In vitro and in vivo antitumoral action of metformin on hepatocellular carcinoma
Article first published online: 23 APR 2012
© 2012 The Japan Society of Hepatology
Volume 42, Issue 9, pages 922–933, September 2012
How to Cite
Qu, Z., Zhang, Y., Liao, M., Chen, Y., Zhao, J. and Pan, Y. (2012), In vitro and in vivo antitumoral action of metformin on hepatocellular carcinoma. Hepatology Research, 42: 922–933. doi: 10.1111/j.1872-034X.2012.01007.x
- Issue published online: 9 AUG 2012
- Article first published online: 23 APR 2012
- Accepted manuscript online: 26 MAR 2012 07:50PM EST
- Received 17 December 2011; revision 12 February 2012; accepted 14 March 2012.
- 5′-adenosine monophosphate-activated protein kinase;
- hepatocellular carcinoma;
- mammalian target of rapamycin;
Aims: Metformin is a biguanide that has been widely used to treat type 2 diabetes. Several studies have shown that metformin is also effective in treating cancer, including hepatocellular carcinoma (HCC). The objective of this study was to evaluate the antitumor effects of metformin in HCC, and to investigate the potential molecular target(s) of metformin-mediated antitumor activity.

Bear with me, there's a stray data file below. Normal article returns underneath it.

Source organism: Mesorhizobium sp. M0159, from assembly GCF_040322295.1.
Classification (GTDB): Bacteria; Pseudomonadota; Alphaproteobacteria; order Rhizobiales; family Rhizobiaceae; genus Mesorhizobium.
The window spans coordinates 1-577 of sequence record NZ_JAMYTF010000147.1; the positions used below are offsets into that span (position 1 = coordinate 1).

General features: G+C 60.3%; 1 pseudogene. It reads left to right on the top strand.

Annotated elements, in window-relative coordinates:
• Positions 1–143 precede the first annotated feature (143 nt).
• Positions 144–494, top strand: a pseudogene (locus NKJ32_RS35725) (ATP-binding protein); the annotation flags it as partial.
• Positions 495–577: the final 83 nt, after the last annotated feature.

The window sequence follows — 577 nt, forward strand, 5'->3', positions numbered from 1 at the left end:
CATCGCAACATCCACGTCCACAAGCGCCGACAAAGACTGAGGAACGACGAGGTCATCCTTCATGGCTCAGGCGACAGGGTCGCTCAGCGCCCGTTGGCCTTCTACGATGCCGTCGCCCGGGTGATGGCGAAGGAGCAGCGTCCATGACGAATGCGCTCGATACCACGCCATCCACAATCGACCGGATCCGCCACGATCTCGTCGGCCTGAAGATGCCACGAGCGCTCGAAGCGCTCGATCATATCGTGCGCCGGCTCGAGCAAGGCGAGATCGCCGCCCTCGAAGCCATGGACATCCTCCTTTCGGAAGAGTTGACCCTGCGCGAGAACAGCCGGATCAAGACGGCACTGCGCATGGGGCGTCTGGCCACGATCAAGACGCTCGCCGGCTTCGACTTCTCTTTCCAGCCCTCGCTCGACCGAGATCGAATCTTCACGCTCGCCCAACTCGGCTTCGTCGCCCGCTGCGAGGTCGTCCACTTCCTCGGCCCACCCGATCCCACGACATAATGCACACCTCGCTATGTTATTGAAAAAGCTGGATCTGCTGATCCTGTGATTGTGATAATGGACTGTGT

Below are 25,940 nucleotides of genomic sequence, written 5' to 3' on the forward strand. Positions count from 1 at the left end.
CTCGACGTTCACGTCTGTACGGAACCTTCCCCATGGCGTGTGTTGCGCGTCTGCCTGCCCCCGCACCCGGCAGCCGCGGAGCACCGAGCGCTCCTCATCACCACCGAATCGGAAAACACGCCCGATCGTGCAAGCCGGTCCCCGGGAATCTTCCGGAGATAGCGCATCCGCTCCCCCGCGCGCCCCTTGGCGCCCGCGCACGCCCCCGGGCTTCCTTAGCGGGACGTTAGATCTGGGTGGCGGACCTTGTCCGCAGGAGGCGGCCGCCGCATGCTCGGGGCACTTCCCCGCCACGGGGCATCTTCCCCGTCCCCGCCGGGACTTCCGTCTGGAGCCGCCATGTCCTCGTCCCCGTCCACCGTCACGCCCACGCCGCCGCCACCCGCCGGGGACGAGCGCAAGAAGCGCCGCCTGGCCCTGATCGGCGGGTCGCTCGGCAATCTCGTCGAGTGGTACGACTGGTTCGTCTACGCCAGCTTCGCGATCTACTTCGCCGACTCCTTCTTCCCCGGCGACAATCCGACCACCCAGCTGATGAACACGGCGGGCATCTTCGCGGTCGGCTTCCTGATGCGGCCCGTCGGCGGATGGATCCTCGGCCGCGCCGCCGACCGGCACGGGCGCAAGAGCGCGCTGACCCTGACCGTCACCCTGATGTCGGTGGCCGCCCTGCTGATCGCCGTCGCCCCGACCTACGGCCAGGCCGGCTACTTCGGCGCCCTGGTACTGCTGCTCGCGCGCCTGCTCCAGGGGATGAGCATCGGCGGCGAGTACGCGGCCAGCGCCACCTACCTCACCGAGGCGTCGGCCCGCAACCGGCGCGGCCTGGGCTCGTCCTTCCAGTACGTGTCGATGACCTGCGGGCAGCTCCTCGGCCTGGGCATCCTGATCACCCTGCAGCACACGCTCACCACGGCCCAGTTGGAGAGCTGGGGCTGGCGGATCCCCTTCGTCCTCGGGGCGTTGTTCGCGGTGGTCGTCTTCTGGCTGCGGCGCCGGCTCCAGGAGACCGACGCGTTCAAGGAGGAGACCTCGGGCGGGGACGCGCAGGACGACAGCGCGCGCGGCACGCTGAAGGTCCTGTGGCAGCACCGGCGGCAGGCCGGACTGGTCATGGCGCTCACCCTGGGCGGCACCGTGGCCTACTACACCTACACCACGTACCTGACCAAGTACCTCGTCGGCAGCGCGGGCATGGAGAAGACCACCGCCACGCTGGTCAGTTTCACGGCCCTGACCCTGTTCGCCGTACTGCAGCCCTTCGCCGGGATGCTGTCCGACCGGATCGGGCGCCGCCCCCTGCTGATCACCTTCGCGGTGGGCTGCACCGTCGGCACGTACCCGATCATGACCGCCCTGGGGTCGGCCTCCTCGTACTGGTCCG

Methods: The antiproliferative effects of metformin were assessed in human HCC cell lines and normal human liver cells at various concentrations. Orthotopic xenograft tumors were established in athymic nude mice, and tumor growth was monitored after metformin treatment. Western blot analysis and cell cycle regulation were performed to determine the involvement of various mediators of apoptosis.
Results: Metformin specifically inhibited the growth of HCC cells without affecting the growth of normal liver cells both in vitro and in vivo. Metformin caused cell cycle arrest in HCC cells, which resulted in caspase-3 activation. Livin levels decreased in a dose-dependent manner upon metformin treatment. Metformin activated 5′-adenosine monophosphate-activated protein kinase, inhibited the mammalian target of rapamycin pathway and downregulated Livin protein expression.
Conclusion: Our findings indicate that metformin is effective at initiating apoptosis and inhibiting key survival signaling pathways in HCC cells. These data provide a foundation for further studies to evaluate metformin in the clinic either as a single agent or in combination with other first-line agents as a treatment option for HCC.